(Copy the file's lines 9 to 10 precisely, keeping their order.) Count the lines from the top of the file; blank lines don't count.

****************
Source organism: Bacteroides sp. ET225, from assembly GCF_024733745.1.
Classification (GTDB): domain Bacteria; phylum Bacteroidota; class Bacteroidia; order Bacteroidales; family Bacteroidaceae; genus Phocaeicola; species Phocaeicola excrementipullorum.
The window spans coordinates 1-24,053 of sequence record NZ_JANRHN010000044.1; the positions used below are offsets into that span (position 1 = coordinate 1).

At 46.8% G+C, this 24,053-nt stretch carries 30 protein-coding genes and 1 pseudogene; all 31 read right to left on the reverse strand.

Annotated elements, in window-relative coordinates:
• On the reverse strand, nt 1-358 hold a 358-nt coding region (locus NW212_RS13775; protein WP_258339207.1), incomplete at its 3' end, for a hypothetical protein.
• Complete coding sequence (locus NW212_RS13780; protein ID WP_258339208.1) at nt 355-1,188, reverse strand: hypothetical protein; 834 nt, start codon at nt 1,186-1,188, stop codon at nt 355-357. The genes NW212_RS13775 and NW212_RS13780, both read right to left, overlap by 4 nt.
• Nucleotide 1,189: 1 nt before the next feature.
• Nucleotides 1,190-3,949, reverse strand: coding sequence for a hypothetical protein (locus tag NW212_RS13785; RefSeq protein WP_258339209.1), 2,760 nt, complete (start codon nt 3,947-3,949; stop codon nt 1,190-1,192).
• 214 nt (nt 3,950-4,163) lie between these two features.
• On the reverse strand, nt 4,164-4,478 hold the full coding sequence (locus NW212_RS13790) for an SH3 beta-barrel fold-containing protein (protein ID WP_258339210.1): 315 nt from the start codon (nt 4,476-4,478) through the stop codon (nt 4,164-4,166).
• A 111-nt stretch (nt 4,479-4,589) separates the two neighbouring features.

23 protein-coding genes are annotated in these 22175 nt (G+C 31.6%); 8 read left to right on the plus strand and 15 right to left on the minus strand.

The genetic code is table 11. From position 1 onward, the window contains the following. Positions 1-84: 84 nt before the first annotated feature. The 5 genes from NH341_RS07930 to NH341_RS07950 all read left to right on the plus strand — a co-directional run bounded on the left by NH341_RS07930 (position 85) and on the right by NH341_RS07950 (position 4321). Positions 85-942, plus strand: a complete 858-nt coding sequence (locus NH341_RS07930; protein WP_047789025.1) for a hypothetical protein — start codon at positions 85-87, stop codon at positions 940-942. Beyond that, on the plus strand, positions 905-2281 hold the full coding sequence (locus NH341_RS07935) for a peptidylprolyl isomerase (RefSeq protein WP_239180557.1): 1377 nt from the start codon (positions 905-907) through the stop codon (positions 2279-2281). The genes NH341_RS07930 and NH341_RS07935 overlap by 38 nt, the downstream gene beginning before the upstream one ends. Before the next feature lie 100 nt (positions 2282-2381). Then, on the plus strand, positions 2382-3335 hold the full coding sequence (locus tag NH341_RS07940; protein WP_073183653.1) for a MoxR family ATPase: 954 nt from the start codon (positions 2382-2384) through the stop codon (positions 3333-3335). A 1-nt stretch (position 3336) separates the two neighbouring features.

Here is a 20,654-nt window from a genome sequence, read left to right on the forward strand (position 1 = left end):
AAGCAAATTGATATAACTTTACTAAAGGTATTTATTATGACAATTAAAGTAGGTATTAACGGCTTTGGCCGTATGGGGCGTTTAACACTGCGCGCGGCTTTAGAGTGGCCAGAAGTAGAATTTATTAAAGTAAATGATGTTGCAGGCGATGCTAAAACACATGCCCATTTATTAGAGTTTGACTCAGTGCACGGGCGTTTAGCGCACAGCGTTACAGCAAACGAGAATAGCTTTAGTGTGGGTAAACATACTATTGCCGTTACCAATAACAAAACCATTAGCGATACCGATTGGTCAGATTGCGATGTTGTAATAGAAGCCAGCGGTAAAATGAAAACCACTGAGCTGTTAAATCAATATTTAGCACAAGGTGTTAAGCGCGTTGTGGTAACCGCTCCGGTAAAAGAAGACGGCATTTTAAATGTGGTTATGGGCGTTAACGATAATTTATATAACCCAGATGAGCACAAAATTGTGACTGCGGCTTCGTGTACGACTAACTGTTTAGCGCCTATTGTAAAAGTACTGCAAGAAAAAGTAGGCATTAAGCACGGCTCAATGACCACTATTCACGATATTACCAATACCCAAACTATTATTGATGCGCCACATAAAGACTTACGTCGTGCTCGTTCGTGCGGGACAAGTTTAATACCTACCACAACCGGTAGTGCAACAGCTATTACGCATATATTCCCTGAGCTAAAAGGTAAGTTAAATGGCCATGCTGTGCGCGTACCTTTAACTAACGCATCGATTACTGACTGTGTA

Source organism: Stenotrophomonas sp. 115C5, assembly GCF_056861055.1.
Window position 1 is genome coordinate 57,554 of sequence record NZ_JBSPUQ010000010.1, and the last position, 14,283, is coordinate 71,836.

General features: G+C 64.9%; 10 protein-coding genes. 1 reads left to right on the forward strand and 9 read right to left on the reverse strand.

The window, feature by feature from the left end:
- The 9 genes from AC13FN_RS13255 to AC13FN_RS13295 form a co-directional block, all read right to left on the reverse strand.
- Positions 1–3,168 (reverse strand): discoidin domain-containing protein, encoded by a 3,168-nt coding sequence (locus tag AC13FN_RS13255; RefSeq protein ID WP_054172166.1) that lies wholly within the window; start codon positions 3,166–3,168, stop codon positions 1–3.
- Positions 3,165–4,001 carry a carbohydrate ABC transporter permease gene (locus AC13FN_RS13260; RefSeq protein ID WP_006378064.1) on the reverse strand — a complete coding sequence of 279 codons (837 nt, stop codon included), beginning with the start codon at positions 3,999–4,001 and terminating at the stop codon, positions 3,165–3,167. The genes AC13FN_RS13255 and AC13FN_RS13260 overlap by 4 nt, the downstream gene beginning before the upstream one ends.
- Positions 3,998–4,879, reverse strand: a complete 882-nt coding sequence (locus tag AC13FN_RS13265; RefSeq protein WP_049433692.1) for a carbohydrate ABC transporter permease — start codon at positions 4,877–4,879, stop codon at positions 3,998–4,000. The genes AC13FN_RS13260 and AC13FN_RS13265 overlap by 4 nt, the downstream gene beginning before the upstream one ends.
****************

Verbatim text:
• Nucleotides 1,190-3,949, reverse strand: coding sequence for a hypothetical protein (locus tag NW212_RS13785; RefSeq protein WP_258339209.1), 2,760 nt, complete (start codon nt 3,947-3,949; stop codon nt 1,190-1,192).
• 214 nt (nt 3,950-4,163) lie between these two features.